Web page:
Just after Former CBS reporter Sheryl Attkisson slammed the Obama administration’s anti-1st Amendment tactics at a Senate hearing Thursday, the Department of Justice’s Inspector General charged that her claim that she’d been spied on by government agents is false. According to the Feds, Attkisson’s backspace key was just stuck.
Attkisson has long been a critic of the government’s treatment of journalists and whistleblowers because she believes she has firsthand experience of the abuse. In a book titled “Stonewalled,” the former reporter accused the DOJ of hacking into her computer and deleting files related to the terror attacks in Benghazi, Libya, and the botched “Fast and Furious” gunrunning operation.
According to the OIG, an incident where text was eliminated from her personal computer “appeared to be caused by the backspace key being stuck, rather than a remote intrusion.”
Furthermore, the watchdog charges that whoever inspected Attkisson’s personal computer before the government investigation altered the computers logs.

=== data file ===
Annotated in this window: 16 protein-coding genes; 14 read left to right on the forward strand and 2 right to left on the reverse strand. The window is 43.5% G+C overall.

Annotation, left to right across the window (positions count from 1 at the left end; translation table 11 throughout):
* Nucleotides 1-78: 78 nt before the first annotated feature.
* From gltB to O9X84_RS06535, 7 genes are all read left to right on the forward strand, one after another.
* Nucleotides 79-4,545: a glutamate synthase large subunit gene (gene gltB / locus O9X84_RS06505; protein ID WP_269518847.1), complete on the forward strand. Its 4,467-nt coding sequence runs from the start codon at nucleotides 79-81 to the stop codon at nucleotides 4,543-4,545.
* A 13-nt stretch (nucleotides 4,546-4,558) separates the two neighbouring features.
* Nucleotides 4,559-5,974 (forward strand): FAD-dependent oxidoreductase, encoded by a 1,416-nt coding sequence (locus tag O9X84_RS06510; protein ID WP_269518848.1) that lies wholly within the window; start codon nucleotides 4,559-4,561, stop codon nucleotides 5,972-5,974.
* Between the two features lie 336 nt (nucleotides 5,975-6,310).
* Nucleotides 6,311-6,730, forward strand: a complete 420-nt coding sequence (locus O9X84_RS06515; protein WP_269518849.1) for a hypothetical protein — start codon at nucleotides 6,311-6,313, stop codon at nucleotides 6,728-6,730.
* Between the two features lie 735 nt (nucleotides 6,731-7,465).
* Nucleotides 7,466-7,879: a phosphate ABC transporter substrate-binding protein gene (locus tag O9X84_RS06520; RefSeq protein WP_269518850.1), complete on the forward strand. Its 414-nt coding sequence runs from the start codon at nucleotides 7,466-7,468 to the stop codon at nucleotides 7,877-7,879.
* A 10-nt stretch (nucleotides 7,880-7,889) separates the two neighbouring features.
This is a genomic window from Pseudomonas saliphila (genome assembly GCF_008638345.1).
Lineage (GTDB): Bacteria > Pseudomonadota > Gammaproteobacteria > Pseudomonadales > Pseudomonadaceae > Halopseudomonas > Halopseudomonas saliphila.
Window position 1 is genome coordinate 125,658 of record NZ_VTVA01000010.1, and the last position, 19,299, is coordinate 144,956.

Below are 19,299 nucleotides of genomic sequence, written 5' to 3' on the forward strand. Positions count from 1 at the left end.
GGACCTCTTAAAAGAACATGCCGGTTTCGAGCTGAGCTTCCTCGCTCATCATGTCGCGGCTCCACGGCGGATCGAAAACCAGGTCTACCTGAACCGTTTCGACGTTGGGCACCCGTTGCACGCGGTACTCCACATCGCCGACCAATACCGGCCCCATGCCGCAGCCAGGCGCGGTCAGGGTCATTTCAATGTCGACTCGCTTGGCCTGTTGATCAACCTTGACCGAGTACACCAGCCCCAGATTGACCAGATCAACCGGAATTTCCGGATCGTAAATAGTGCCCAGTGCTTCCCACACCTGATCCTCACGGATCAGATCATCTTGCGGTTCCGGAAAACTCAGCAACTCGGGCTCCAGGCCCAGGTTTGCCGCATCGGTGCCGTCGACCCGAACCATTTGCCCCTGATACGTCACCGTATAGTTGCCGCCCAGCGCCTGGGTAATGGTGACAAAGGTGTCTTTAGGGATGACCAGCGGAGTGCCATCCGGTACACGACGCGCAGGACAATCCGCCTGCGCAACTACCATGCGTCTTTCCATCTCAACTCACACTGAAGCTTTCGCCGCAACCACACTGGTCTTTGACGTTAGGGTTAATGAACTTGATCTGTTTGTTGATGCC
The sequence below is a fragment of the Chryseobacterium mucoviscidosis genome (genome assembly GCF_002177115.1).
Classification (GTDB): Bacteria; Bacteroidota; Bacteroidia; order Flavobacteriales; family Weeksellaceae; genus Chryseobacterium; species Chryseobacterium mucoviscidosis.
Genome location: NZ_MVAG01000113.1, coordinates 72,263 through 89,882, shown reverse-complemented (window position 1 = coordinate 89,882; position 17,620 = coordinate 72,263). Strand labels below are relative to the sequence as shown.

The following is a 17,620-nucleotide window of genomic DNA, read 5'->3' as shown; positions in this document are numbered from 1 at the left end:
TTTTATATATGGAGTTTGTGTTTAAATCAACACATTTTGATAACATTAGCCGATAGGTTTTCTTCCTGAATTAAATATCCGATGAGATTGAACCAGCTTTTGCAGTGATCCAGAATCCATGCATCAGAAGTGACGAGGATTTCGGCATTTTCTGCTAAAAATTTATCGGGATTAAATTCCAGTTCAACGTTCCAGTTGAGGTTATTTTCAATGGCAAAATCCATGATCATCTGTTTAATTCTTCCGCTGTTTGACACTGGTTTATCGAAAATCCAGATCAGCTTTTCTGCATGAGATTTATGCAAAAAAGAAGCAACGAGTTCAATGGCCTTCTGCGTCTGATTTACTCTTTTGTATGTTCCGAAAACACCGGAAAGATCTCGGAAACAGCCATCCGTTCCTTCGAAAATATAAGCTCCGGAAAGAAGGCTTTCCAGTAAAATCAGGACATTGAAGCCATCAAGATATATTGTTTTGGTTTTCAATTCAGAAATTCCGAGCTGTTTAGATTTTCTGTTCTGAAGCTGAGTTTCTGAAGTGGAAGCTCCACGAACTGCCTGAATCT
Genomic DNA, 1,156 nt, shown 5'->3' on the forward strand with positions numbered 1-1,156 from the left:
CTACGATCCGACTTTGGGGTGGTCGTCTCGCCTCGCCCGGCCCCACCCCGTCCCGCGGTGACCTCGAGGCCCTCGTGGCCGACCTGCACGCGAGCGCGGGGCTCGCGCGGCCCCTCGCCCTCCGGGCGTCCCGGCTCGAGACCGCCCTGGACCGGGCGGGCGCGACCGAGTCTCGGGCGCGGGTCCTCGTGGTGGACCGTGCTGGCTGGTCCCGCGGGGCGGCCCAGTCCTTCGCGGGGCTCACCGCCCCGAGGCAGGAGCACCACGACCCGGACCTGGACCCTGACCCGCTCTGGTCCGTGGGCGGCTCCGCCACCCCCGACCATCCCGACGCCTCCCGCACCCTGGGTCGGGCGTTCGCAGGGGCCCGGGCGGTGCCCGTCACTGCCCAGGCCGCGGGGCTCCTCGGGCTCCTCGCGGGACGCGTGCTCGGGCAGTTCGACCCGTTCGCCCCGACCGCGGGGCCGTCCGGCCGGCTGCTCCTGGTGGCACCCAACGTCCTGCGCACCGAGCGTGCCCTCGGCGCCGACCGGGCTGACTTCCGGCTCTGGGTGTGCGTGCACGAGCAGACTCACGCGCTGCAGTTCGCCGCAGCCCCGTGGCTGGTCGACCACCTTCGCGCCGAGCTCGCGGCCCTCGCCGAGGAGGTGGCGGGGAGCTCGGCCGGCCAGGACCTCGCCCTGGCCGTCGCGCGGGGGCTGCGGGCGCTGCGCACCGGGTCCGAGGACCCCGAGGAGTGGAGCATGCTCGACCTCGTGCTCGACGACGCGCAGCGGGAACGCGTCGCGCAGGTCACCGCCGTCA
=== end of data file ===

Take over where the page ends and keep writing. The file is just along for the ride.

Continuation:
“The OIG’s forensic examination further found what appeared to be searches and queries performed by an examiner with knowledge of computer logs,” the report noted.
“However, it appeared that the searches and queries were conducted while the computer was in operation and without write protecting the drive, which altered file information. This method of forensic examination is not forensically sound nor is it in accordance with best practices.”
OIG further charges that, when asked for a copy of the report from the technician who did the examination, Attkisson said, “My attorney says our material isn’t yet in a form that’s ready to share.”
IP addresses found on the machine which Attkisson said she believed to be evidence of government intrusion were “common, non-suspicious sources such as Internet cookies, Google searches, and web access to the [redacted] shipping web site,” according to the government watchdog.
In other words, either the government is covering its tracks or Attkisson sucks at technology as much as certain IRS officials.